Lord Justice Dillon, Lord Justice Steyn, Sir Christopher Slade

Citations:

[1992] 2 FLR 388

Jurisdiction:

England and Wales

Citing:

CitedGissing v Gissing HL 7-Jul-1970
Evidence Needed to Share Benefical Inerests
The family home had been purchased during the marriage in the name of the husband only. The wife asserted that she had a beneficial interest in it.
Held: The principles apply to any case where a beneficial interest in land is claimed by a . .
CitedGrant v Edwards and Edwards CA 24-Mar-1986
A couple were not married but lived together in Vincent Farmhouse in which the plaintiff claimed a beneficial interest on separation. The female partner was told by the male partner that the only reason for not acquiring the property in joint names . .

Cited by:

CitedOxley v Hiscock CA 6-May-2004
The parties were not married, but had brought together their resources to purchase a home in the name of one of them. Nothing had been said about the respective shares on which the property was to be held.
Held: The shares were to be assessed . .
CitedHuntingford v Hobbs CA 1-Mar-1992
The parties lived together in a property transferred to the woman after her divorce. That house was sold and the defendant contributed the capital. There was a joint mortgage, but the plaintiff alone had an income from which to make payments. The . .
ExplainedEvans v Hayward CA 1-Jun-1992
The property had been bought in joint names at a discounted price under a ‘right to buy’ conferred by the Housing Act 1985; but where the discount was substantially attributable to the plaintiff’s former occupation as local authority tenant. The . .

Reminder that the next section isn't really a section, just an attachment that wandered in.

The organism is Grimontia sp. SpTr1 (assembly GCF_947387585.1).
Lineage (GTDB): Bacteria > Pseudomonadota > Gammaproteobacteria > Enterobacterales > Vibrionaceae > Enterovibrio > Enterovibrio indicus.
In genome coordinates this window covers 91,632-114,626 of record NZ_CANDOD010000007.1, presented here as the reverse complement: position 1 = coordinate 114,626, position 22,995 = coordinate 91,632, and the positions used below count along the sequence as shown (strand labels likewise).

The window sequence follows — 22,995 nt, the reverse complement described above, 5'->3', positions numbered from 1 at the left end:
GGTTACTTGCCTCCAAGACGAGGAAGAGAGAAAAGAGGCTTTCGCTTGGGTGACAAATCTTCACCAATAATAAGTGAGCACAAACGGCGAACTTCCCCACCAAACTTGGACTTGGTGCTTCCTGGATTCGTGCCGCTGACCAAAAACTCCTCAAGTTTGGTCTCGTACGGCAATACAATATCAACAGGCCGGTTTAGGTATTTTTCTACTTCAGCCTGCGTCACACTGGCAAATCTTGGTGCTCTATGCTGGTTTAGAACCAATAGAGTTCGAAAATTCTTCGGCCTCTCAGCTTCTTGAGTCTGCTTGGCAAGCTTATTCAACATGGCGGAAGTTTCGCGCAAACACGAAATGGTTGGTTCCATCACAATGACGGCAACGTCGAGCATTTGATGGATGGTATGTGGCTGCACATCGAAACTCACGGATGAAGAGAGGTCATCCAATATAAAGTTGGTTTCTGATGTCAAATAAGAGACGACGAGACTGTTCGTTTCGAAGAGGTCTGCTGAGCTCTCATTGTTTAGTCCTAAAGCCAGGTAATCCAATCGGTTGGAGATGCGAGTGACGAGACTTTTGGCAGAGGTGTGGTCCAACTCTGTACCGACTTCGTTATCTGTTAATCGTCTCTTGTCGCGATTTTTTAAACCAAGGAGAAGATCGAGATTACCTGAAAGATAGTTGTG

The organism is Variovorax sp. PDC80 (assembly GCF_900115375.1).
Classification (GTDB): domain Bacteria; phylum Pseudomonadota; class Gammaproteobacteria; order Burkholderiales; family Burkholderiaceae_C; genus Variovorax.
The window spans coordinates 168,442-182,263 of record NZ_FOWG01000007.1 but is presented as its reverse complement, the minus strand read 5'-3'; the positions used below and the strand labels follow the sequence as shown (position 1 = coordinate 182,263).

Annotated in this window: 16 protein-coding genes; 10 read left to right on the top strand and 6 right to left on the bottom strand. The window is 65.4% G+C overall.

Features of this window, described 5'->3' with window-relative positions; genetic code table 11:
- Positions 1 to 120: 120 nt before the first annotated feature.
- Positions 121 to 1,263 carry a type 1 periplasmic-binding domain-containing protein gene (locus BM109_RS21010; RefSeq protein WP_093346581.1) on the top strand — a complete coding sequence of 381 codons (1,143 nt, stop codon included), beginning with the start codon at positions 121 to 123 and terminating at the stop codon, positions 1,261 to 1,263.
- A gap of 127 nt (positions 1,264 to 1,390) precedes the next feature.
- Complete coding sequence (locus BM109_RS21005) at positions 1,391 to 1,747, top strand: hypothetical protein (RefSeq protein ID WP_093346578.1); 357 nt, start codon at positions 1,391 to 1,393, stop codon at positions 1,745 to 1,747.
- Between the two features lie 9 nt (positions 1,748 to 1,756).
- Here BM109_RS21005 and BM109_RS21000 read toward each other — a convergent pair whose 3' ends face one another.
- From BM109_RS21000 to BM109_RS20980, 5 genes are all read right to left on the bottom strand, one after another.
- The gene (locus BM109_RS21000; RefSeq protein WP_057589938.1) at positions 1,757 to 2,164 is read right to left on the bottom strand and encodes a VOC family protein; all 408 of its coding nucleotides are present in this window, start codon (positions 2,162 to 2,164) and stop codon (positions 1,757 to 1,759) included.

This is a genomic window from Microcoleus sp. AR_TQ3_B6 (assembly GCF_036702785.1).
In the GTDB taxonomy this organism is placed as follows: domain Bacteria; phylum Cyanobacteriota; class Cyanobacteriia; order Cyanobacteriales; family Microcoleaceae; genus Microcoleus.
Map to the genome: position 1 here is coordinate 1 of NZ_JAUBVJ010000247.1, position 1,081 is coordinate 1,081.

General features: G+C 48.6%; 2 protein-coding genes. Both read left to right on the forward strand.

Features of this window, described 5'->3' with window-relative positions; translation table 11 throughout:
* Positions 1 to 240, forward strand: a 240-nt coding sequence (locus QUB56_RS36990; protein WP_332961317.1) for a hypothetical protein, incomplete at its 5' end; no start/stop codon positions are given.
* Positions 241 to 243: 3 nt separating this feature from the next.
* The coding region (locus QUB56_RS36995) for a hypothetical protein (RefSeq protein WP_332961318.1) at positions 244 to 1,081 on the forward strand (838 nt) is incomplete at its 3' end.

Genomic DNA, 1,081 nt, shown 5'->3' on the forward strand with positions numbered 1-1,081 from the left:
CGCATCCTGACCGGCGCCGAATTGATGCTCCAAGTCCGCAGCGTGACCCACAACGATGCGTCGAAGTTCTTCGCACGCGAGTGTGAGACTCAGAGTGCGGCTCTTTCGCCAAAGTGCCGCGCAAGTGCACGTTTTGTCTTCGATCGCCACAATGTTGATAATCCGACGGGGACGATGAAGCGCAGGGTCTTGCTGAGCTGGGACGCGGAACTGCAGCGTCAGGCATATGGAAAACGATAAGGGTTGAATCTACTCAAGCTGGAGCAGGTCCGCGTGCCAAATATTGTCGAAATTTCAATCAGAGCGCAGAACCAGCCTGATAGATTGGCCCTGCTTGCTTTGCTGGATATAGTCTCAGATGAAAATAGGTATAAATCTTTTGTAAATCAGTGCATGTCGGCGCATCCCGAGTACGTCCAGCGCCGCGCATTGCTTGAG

CitedSaville v Goodall CA 1993
The court considered the requirements to establish that property purchased in one name but for an unmarried couple were to be held on trust: ‘[Counsel] referred us to a recent decision of this court in Springette v Defoe [1992] 2 FLR 388, which . .
CitedMidland Bank v Cooke and Another CA 13-Jul-1995
Equal equitable interest inferrable without proof
The bank sought to enforce a charge given by the husband to secure a business loan. The property was purchased from the husband’s and his family’s resources and the loan, and was in his name. There had been no discussion or agreement between husband . .
CitedStack v Dowden CA 13-Jul-2005
The parties purchased a property together. The transfer contained a survivorship restriction but no declaration of the beneficial interests. The judge had held the property to be held as tenants in commn on equal shares.
Held: In a case where . .
CitedStack v Dowden HL 25-Apr-2007